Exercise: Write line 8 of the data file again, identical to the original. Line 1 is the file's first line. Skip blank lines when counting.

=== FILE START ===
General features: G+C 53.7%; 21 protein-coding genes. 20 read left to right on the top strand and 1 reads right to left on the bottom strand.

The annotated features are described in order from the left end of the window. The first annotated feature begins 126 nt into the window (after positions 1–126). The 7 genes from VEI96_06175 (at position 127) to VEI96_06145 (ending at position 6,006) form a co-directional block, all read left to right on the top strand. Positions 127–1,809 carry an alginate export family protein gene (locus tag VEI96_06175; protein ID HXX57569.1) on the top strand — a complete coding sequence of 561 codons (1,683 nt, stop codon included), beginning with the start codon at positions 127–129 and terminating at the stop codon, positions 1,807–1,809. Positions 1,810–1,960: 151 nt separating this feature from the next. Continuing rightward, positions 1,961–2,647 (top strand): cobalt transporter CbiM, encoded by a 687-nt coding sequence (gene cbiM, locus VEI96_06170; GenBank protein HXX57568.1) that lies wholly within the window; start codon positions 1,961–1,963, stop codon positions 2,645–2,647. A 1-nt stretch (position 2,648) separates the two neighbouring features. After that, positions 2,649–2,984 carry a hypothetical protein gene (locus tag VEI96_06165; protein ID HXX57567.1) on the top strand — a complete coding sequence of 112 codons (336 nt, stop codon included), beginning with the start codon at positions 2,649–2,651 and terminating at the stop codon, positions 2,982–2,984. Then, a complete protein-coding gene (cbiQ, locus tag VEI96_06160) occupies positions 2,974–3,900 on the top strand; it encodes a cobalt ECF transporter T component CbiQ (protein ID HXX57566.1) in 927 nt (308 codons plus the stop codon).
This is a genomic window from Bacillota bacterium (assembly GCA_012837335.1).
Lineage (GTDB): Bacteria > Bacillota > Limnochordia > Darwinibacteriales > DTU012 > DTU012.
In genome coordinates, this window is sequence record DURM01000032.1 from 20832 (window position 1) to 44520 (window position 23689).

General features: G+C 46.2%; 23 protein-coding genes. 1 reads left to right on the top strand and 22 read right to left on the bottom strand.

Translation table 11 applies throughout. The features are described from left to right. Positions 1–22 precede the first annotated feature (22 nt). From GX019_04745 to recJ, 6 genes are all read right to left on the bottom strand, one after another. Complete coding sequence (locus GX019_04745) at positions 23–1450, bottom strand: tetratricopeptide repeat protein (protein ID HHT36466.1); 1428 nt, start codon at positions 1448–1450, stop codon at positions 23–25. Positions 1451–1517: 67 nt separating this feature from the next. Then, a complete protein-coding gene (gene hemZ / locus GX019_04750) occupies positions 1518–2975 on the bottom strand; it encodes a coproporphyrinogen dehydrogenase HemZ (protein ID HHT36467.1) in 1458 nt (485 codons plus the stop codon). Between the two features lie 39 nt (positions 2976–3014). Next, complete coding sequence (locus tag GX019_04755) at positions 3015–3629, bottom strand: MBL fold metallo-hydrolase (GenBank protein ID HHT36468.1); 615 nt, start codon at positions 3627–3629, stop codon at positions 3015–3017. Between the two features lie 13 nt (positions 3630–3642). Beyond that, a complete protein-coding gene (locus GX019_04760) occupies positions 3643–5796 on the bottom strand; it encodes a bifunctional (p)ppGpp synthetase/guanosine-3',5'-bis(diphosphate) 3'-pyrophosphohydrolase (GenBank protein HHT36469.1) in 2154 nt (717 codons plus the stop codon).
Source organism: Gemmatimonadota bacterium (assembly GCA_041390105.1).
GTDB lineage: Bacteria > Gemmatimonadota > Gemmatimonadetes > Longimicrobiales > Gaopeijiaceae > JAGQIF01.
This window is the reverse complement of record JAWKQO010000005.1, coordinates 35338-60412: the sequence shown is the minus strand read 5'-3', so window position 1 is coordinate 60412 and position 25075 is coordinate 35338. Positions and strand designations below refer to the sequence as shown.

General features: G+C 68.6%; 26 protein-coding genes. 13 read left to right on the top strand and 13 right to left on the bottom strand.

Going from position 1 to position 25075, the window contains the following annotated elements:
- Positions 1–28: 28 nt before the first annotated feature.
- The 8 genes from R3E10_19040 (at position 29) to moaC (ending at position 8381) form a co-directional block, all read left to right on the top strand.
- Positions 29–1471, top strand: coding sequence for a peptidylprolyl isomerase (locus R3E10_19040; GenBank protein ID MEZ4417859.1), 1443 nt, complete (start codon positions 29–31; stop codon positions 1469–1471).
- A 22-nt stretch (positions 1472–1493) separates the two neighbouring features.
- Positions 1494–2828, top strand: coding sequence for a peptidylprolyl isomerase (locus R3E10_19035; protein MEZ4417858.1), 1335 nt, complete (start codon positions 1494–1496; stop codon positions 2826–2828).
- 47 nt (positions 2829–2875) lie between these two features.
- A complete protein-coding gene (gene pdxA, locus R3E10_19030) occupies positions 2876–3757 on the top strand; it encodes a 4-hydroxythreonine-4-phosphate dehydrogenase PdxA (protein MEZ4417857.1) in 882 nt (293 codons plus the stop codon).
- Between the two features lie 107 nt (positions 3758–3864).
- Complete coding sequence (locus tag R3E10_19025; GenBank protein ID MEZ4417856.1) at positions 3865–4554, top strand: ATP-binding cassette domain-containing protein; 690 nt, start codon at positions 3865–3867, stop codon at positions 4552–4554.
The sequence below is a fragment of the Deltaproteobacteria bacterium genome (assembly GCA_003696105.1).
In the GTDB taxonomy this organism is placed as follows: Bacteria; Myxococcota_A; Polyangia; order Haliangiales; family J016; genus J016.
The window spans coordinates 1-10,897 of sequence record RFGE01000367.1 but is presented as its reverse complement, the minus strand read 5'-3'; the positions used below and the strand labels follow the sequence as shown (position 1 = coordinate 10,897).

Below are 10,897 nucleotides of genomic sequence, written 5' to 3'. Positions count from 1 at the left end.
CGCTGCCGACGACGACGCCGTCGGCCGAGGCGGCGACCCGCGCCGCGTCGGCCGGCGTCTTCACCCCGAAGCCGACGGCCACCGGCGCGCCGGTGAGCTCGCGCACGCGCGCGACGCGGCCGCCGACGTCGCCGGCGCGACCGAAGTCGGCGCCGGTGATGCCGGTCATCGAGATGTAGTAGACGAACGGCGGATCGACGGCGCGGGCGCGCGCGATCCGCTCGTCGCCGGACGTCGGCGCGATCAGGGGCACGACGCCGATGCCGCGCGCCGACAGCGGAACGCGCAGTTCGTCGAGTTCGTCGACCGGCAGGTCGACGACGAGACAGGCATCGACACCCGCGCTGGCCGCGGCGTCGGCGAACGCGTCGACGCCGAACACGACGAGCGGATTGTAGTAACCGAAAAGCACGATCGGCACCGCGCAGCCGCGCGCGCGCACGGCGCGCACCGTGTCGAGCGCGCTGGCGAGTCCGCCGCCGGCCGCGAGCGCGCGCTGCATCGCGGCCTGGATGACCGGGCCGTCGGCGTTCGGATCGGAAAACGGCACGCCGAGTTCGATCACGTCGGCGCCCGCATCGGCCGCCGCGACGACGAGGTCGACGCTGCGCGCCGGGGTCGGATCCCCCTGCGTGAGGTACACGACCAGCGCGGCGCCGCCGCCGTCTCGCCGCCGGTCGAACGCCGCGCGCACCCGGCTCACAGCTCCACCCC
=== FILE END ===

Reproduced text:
Source organism: Gemmatimonadota bacterium (assembly GCA_041390105.1).